The team at Lilyfield Physio are now able to offer their clients treatment with what we feel is the best quality shockwave machine. If you have any questions or feel you could benefit from Shockwave Therapy, get in touch immediately for a treatment with our experienced physiotherapists in our Rozelle clinic.


shockwave therapy


Call us on 9810 2203


Shoulder Pain Lilyfield Physio


The shoulder is the most mobile joint in your body allowing you to move your arm freely in many different directions:

  • Raise your arms over your head
  • Scratch your back
  • Put your wallet in your back pocket
  • Throw a ball

But, unfortunately, this mobility makes the shoulder vulnerable to injury and we rely on team work from all the muscles around the shoulder, neck and trunk to keep us moving well and injury free.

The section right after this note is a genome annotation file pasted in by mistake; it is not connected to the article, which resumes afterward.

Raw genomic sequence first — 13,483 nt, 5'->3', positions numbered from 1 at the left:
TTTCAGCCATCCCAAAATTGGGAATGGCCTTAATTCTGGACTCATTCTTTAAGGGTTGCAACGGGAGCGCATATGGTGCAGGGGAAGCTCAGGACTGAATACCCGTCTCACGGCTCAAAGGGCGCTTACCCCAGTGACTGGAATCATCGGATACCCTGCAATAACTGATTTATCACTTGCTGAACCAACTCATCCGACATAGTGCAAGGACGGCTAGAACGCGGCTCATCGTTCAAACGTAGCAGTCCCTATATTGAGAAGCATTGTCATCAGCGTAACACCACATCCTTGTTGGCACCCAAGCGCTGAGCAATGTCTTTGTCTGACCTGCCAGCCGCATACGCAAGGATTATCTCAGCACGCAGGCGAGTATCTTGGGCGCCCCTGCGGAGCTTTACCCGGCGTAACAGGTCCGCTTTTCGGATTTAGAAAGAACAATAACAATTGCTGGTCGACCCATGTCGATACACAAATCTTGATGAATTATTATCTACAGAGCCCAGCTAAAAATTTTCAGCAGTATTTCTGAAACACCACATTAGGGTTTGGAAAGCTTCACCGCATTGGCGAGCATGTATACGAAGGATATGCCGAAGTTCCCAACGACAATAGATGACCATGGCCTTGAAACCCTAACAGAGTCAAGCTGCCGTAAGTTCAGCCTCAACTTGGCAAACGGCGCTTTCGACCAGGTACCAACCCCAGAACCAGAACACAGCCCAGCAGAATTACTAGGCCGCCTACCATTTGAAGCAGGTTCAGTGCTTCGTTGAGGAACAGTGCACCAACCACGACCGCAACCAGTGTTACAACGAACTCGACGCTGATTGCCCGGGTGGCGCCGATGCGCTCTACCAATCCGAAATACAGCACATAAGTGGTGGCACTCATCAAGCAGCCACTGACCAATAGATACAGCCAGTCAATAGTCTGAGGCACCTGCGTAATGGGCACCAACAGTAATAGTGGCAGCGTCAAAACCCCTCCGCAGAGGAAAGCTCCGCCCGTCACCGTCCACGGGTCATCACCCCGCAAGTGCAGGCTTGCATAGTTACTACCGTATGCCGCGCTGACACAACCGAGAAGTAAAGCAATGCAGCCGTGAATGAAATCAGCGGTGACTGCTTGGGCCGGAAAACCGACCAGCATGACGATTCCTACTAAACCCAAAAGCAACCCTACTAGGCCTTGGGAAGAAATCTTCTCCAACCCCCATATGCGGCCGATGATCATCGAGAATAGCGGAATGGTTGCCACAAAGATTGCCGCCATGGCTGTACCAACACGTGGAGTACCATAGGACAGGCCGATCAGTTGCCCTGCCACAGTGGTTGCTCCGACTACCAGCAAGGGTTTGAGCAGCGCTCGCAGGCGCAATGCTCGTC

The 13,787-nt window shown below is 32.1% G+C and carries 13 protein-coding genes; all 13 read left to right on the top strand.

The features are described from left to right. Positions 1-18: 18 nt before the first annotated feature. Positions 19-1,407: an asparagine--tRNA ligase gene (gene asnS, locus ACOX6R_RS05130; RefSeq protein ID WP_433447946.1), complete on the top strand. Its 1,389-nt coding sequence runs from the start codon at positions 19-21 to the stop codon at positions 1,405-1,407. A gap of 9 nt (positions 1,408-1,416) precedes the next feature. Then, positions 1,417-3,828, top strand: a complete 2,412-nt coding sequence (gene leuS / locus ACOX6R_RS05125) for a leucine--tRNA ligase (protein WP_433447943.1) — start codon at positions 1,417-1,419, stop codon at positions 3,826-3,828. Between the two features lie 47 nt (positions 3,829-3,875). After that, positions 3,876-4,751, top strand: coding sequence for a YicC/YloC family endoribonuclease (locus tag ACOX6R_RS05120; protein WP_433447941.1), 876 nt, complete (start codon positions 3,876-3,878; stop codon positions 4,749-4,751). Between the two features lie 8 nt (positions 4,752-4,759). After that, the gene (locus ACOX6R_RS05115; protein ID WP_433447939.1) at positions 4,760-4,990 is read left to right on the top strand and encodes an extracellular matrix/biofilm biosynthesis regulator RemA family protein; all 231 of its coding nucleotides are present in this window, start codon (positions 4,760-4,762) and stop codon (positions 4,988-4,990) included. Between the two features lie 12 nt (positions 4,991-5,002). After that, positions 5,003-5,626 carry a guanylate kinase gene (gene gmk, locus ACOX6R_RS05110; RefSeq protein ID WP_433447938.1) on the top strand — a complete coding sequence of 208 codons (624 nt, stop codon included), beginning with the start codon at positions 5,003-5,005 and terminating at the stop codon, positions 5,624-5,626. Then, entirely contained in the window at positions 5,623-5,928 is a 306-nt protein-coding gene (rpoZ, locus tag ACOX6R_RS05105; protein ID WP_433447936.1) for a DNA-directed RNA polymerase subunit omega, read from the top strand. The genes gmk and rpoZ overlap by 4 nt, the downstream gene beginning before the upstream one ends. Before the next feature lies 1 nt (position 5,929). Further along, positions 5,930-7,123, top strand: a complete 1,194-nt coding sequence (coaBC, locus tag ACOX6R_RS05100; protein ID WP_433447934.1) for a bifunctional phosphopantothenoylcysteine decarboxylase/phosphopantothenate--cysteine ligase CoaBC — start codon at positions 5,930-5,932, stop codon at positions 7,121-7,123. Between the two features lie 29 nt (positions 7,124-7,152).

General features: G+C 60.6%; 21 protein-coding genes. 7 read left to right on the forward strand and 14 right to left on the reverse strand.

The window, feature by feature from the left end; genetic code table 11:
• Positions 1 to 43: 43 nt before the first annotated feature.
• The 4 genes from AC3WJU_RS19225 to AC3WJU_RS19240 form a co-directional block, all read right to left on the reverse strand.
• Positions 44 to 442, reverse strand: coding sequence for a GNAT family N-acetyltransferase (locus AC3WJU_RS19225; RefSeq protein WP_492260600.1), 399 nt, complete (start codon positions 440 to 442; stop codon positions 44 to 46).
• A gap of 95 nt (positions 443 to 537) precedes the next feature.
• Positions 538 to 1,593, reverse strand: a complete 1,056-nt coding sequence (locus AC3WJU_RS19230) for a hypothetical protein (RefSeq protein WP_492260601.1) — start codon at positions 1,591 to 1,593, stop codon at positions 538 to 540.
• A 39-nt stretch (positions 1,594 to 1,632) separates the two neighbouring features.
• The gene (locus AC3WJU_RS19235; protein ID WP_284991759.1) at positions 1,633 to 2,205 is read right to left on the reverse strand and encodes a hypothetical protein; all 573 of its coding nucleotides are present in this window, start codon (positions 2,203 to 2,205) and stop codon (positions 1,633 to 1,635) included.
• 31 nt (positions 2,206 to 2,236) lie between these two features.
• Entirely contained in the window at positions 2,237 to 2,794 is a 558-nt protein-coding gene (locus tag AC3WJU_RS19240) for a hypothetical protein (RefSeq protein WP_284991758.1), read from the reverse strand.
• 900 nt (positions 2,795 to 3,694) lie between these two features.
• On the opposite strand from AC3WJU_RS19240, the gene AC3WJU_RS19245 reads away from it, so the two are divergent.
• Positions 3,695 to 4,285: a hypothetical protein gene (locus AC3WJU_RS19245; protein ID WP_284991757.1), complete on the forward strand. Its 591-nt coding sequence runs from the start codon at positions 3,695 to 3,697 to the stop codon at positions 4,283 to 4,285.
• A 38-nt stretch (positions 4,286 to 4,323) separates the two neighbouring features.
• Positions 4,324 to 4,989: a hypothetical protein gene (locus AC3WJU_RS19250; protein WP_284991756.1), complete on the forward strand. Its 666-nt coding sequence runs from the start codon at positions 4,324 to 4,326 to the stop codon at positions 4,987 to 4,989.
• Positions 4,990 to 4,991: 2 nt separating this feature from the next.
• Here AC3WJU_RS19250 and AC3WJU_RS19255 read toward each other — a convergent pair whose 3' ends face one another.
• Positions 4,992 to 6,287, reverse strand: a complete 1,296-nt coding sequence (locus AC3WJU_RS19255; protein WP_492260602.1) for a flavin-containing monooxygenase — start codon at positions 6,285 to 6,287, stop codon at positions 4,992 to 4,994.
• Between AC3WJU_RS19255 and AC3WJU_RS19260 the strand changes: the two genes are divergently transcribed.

Why your shoulder might hurt

  1. Repetitive action can lead to tissue overload.
  2. A sedentary lifestyle, with a lack of big arm movements, compromises the flexibility and strength of the soft tissues and muscles around the shoulder.


The Rotator Cuff is a name given to a group of 4 muscles whose tendons attach to the bones of the shoulder joint. Their role is to keep the ball of the upper arm bone centred in the shoulder socket which helps us move our arm in many directions strongly and without discomfort.

Rotator cuff related shoulder pain

  • Frequently shoulder pain is given a diagnosis related to the rotator cuff tendons or adjacent tissues:
    rotator cuff tendinopathy
  • subacromial impingement syndrome
  • subacromial bursitis
  • partial and full thickness rotator cuff tears

These conditions are often based on a diagnosis from imaging, however scan results are not always helpful in directing management of shoulder pain.
Degenerative tears can trigger shoulder pain but are also common findings in pain free shoulders. Often you won’t even be aware of these tears, as some are completely asymptomatic and cause no problems.